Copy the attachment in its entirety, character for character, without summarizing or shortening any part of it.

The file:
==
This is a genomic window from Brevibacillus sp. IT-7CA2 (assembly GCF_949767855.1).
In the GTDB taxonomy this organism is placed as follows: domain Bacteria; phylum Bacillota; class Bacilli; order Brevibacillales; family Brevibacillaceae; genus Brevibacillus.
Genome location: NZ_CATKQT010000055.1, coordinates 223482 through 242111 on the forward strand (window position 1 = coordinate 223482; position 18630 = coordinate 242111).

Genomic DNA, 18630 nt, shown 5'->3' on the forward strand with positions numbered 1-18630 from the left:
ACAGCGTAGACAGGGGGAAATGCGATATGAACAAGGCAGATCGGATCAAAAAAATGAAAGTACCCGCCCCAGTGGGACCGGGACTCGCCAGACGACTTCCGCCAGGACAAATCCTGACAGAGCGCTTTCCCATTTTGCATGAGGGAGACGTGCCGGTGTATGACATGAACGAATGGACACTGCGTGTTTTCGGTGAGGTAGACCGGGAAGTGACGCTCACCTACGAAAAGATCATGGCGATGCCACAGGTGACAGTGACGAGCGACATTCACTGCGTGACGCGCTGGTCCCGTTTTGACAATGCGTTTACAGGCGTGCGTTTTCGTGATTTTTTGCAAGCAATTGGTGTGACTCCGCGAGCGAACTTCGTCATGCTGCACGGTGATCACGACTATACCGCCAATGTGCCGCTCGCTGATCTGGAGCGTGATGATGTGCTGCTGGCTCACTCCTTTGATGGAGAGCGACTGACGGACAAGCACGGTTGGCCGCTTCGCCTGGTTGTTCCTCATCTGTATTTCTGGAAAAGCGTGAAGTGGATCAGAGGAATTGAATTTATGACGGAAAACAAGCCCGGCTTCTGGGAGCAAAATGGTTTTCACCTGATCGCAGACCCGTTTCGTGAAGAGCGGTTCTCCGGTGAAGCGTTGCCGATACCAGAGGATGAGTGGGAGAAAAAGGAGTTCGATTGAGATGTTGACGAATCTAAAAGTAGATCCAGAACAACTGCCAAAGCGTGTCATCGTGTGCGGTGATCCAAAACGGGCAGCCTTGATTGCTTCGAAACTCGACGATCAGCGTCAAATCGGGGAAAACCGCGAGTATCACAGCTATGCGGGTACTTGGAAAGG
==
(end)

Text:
This is a genomic window from Brevibacillus sp. IT-7CA2 (assembly GCF_949767855.1).
In the GTDB taxonomy this organism is placed as follows: domain Bacteria; phylum Bacillota; class Bacilli; order Brevibacillales; family Brevibacillaceae; genus Brevibacillus.
Genome location: NZ_CATKQT010000055.1, coordinates 223482 through 242111 on the forward strand (window position 1 = coordinate 223482; position 18630 = coordinate 242111).

Genomic DNA, 18630 nt, shown 5'->3' on the forward strand with positions numbered 1-18630 from the left:
ACAGCGTAGACAGGGGGAAATGCGATATGAACAAGGCAGATCGGATCAAAAAAATGAAAGTACCCGCCCCAGTGGGACCGGGACTCGCCAGACGACTTCCGCCAGGACAAATCCTGACAGAGCGCTTTCCCATTTTGCATGAGGGAGACGTGCCGGTGTATGACATGAACGAATGGACACTGCGTGTTTTCGGTGAGGTAGACCGGGAAGTGACGCTCACCTACGAAAAGATCATGGCGATGCCACAGGTGACAGTGACGAGCGACATTCACTGCGTGACGCGCTGGTCCCGTTTTGACAATGCGTTTACAGGCGTGCGTTTTCGTGATTTTTTGCAAGCAATTGGTGTGACTCCGCGAGCGAACTTCGTCATGCTGCACGGTGATCACGACTATACCGCCAATGTGCCGCTCGCTGATCTGGAGCGTGATGATGTGCTGCTGGCTCACTCCTTTGATGGAGAGCGACTGACGGACAAGCACGGTTGGCCGCTTCGCCTGGTTGTTCCTCATCTGTATTTCTGGAAAAGCGTGAAGTGGATCAGAGGAATTGAATTTATGACGGAAAACAAGCCCGGCTTCTGGGAGCAAAATGGTTTTCACCTGATCGCAGACCCGTTTCGTGAAGAGCGGTTCTCCGGTGAAGCGTTGCCGATACCAGAGGATGAGTGGGAGAAAAAGGAGTTCGATTGAGATGTTGACGAATCTAAAAGTAGATCCAGAACAACTGCCAAAGCGTGTCATCGTGTGCGGTGATCCAAAACGGGCAGCCTTGATTGCTTCGAAACTCGACGATCAGCGTCAAATCGGGGAAAACCGCGAGTATCACAGCTATGCGGGTACTTGGAAAGG